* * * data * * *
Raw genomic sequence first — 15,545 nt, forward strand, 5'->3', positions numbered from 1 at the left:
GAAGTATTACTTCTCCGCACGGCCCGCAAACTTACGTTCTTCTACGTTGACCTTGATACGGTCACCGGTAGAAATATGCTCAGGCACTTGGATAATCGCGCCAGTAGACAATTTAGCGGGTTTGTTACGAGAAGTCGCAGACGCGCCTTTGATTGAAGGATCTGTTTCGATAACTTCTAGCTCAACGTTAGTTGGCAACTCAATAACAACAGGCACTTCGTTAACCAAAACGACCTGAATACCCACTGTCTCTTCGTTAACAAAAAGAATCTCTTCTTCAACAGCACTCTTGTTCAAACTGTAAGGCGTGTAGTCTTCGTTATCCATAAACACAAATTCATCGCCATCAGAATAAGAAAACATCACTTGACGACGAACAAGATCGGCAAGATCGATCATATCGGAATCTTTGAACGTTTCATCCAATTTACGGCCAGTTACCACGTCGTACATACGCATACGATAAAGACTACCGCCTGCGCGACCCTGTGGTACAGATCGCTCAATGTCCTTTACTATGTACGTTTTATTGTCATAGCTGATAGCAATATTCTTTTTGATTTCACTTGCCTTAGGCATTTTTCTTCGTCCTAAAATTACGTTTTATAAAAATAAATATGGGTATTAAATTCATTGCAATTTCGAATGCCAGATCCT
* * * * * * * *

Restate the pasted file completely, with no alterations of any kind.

Raw genomic sequence first — 15,545 nt, forward strand, 5'->3', positions numbered from 1 at the left:
GAAGTATTACTTCTCCGCACGGCCCGCAAACTTACGTTCTTCTACGTTGACCTTGATACGGTCACCGGTAGAAATATGCTCAGGCACTTGGATAATCGCGCCAGTAGACAATTTAGCGGGTTTGTTACGAGAAGTCGCAGACGCGCCTTTGATTGAAGGATCTGTTTCGATAACTTCTAGCTCAACGTTAGTTGGCAACTCAATAACAACAGGCACTTCGTTAACCAAAACGACCTGAATACCCACTGTCTCTTCGTTAACAAAAAGAATCTCTTCTTCAACAGCACTCTTGTTCAAACTGTAAGGCGTGTAGTCTTCGTTATCCATAAACACAAATTCATCGCCATCAGAATAAGAAAACATCACTTGACGACGAACAAGATCGGCAAGATCGATCATATCGGAATCTTTGAACGTTTCATCCAATTTACGGCCAGTTACCACGTCGTACATACGCATACGATAAAGACTACCGCCTGCGCGACCCTGTGGTACAGATCGCTCAATGTCCTTTACTATGTACGTTTTATTGTCATAGCTGATAGCAATATTCTTTTTGATTTCACTTGCCTTAGGCATTTTTCTTCGTCCTAAAATTACGTTTTATAAAAATAAATATGGGTATTAAATTCATTGCAATTTCGAATGCCAGATCCT